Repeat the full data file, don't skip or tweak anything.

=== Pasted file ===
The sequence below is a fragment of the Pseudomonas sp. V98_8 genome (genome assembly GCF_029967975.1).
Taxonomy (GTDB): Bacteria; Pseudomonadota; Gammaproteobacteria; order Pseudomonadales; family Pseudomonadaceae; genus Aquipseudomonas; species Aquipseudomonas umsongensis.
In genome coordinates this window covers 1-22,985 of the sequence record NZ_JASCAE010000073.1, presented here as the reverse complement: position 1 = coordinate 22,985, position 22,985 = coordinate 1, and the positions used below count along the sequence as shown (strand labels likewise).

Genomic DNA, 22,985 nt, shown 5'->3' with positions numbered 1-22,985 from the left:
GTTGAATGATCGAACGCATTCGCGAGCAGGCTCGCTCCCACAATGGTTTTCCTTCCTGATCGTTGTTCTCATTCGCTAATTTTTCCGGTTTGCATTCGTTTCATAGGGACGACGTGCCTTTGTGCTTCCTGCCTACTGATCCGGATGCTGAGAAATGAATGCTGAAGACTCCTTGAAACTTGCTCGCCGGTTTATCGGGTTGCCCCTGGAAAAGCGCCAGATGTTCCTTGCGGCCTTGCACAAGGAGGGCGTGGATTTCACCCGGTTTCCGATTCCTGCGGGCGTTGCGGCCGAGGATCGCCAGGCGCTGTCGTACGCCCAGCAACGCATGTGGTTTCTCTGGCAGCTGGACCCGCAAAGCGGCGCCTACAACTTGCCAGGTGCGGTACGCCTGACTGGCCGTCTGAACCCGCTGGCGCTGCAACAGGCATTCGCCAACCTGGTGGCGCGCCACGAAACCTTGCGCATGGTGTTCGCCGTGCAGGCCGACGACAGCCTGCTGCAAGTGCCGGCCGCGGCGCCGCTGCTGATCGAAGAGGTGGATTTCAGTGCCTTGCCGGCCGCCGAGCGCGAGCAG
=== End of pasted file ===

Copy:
The sequence below is a fragment of the Pseudomonas sp. V98_8 genome (genome assembly GCF_029967975.1).
Taxonomy (GTDB): Bacteria; Pseudomonadota; Gammaproteobacteria; order Pseudomonadales; family Pseudomonadaceae; genus Aquipseudomonas; species Aquipseudomonas umsongensis.
In genome coordinates this window covers 1-22,985 of the sequence record NZ_JASCAE010000073.1, presented here as the reverse complement: position 1 = coordinate 22,985, position 22,985 = coordinate 1, and the positions used below count along the sequence as shown (strand labels likewise).

Genomic DNA, 22,985 nt, shown 5'->3' with positions numbered 1-22,985 from the left:
GTTGAATGATCGAACGCATTCGCGAGCAGGCTCGCTCCCACAATGGTTTTCCTTCCTGATCGTTGTTCTCATTCGCTAATTTTTCCGGTTTGCATTCGTTTCATAGGGACGACGTGCCTTTGTGCTTCCTGCCTACTGATCCGGATGCTGAGAAATGAATGCTGAAGACTCCTTGAAACTTGCTCGCCGGTTTATCGGGTTGCCCCTGGAAAAGCGCCAGATGTTCCTTGCGGCCTTGCACAAGGAGGGCGTGGATTTCACCCGGTTTCCGATTCCTGCGGGCGTTGCGGCCGAGGATCGCCAGGCGCTGTCGTACGCCCAGCAACGCATGTGGTTTCTCTGGCAGCTGGACCCGCAAAGCGGCGCCTACAACTTGCCAGGTGCGGTACGCCTGACTGGCCGTCTGAACCCGCTGGCGCTGCAACAGGCATTCGCCAACCTGGTGGCGCGCCACGAAACCTTGCGCATGGTGTTCGCCGTGCAGGCCGACGACAGCCTGCTGCAAGTGCCGGCCGCGGCGCCGCTGCTGATCGAAGAGGTGGATTTCAGTGCCTTGCCGGCCGCCGAGCGCGAGCAG